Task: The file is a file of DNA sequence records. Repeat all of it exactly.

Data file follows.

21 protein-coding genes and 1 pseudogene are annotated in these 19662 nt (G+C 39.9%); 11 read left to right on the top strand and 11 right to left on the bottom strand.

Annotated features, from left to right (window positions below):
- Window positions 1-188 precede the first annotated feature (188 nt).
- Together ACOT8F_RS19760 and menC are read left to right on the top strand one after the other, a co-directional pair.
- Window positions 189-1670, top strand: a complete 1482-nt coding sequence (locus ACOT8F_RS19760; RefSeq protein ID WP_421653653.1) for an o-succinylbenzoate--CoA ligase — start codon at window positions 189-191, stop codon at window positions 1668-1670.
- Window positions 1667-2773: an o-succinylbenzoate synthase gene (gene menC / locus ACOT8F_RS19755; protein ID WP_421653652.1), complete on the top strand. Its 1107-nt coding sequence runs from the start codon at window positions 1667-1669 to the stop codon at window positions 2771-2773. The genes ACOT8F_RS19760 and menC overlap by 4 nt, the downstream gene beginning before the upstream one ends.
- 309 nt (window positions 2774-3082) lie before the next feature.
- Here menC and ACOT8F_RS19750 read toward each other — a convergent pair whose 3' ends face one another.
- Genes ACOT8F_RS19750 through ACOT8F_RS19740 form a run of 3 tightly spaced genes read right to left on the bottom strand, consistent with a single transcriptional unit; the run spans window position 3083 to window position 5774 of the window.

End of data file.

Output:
21 protein-coding genes and 1 pseudogene are annotated in these 19662 nt (G+C 39.9%); 11 read left to right on the top strand and 11 right to left on the bottom strand.

Annotated features, from left to right (window positions below):
- Window positions 1-188 precede the first annotated feature (188 nt).
- Together ACOT8F_RS19760 and menC are read left to right on the top strand one after the other, a co-directional pair.
- Window positions 189-1670, top strand: a complete 1482-nt coding sequence (locus ACOT8F_RS19760; RefSeq protein ID WP_421653653.1) for an o-succinylbenzoate--CoA ligase — start codon at window positions 189-191, stop codon at window positions 1668-1670.
- Window positions 1667-2773: an o-succinylbenzoate synthase gene (gene menC / locus ACOT8F_RS19755; protein ID WP_421653652.1), complete on the top strand. Its 1107-nt coding sequence runs from the start codon at window positions 1667-1669 to the stop codon at window positions 2771-2773. The genes ACOT8F_RS19760 and menC overlap by 4 nt, the downstream gene beginning before the upstream one ends.
- 309 nt (window positions 2774-3082) lie before the next feature.
- Here menC and ACOT8F_RS19750 read toward each other — a convergent pair whose 3' ends face one another.
- Genes ACOT8F_RS19750 through ACOT8F_RS19740 form a run of 3 tightly spaced genes read right to left on the bottom strand, consistent with a single transcriptional unit; the run spans window position 3083 to window position 5774 of the window.